Kyrgyzstan’s 2017 elections and its democratic aspirations

Analytics | Lola Matmusaeva | 11-12-2017, 10:45

Kyrgyzstan’s 2017 elections and its democratic aspirationsOn October 15, 2017, the presidential elections took place in Kyrgyzstan and on November 24 the new President took office. For the first time the transfer of power and change of the president followed regular and peaceful proceedings unlike in 2005 and 2010 when the governments were ousted by revolutions. Former President, Almazbek Atambayev, after serving his six-year term, just left the post volitionally, as it is prescribed by constitution. Throughout political campaigns nobody was certain who would be the next occupant of the office. Some doubted that any candidate out of eleven would be able to secure an absolute majority in the first ballot and were speculating a run-off between two main candidates: Sooronbay Jeenbekov from the Social Democratic Party and Omurbek Babanov from the Respublika Party. These initial sentiments looked very plausible for consolidating democracy in Kyrgyzstan, and set this mountainous country occasionally referred to as the “Switzerland of Central Asia” apart from its neighbors ruled by long serving autocrats. “This will be the freest and fairest election in Central Asian history” asserted a senior Western diplomat stationed in the country. However, skepticism about Atambayev’s intentions endured in some Western media outlets and among concerned citizens.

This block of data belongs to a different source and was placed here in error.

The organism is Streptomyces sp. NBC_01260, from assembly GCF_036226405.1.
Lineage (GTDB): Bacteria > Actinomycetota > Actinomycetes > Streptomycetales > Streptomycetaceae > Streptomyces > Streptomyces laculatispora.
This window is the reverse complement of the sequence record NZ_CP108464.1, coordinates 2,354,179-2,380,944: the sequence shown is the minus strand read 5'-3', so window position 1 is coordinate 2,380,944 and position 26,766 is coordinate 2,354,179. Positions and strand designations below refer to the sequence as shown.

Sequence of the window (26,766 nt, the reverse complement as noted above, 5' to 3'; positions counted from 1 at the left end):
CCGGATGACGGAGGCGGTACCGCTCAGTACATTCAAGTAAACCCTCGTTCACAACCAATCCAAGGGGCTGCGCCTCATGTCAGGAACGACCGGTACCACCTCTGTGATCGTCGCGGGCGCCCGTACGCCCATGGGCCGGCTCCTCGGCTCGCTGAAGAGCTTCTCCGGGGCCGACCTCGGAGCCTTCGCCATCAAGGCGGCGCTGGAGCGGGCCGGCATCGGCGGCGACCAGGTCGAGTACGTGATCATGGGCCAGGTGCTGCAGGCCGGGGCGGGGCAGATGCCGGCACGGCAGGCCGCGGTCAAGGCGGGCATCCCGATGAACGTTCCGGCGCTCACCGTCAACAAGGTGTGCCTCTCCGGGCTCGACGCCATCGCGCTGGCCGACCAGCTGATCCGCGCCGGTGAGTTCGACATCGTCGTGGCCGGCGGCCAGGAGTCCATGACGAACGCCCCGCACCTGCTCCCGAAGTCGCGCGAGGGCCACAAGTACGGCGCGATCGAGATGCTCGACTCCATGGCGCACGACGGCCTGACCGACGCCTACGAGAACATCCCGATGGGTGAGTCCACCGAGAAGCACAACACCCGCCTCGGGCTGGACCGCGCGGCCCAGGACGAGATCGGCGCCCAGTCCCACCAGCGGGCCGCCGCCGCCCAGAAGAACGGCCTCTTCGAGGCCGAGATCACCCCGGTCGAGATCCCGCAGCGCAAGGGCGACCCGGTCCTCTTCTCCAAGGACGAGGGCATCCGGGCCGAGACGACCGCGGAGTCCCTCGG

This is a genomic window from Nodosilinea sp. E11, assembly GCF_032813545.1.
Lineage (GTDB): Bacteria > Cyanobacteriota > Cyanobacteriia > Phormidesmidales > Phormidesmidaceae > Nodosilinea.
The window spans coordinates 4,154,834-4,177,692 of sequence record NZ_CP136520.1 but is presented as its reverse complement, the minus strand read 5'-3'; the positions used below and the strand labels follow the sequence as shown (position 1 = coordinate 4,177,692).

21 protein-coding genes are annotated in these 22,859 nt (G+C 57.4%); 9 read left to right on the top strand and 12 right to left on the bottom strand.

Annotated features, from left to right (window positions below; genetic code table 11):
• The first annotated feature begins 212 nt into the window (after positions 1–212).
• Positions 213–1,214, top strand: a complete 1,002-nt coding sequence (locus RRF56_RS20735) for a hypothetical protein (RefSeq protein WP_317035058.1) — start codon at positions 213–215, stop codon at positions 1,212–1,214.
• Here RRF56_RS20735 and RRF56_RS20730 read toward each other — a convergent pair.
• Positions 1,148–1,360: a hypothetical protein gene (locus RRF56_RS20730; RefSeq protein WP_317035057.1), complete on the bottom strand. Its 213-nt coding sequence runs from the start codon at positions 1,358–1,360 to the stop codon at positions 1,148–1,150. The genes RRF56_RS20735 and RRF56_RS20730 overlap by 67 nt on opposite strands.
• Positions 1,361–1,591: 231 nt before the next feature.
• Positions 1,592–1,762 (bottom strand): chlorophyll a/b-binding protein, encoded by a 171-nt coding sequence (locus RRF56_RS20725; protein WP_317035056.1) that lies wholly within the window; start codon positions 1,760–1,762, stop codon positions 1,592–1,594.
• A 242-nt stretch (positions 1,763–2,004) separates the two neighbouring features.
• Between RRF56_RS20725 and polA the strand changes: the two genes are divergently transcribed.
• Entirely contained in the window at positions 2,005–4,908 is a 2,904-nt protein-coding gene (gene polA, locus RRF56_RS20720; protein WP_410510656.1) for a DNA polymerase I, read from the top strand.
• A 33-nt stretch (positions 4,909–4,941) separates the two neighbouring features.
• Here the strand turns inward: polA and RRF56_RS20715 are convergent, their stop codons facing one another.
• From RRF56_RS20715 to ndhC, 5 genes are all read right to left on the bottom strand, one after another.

The Diplomat claimed that there is a worry that Atambayev will retain his influence after the elections if his protégé, Sooronbay Jeenbekov, upholds the victory. Atambayev’s attempts to back his candidate were so strained that even led to Kyrgyz-Kazakh rift. Some citizens, like Gulnara from Bishkek, objected that “Atambayev misused his position and spent his energy on black PR (mudslinging), which isn’t fair. He used his free time on television to make sure we vote for his friend, Jeenbekov.” Also, Professor of Political Science at Stetson University in the United States, Eugene Huskey, offers an interesting insight from outside about the dynamics of the elections in his article. He claims that the constitutional design can only do so much to further democracy in the country. If there are no leaders who are ready to lose and state officials who apply laws impartially, elections on their own are not enough to ensure good governance. Though, he argues that even elections did not go without “violations of registration technicalities… threats against government workers if they didn’t vote for Zheenbekov to en masse voting by teachers and university students, organized by the heads of state-related schools and higher education institutions”.

Jeenbekov’s chief rival, Omurbek Babanov, while disgruntled with the elections claimed that “There is no fair election today… Law enforcement authorities are interfering with the election. Is this what they call a fair election?”. In addition, OSCE observes in Kyrgyzstan in their statement concluded that nevertheless the elections were competitive “cases of the misuse of public resources, pressure on voters and vote buying” could be detected, which raises concerns and poses challenges for Kyrgyzstan’s democratic aspirations.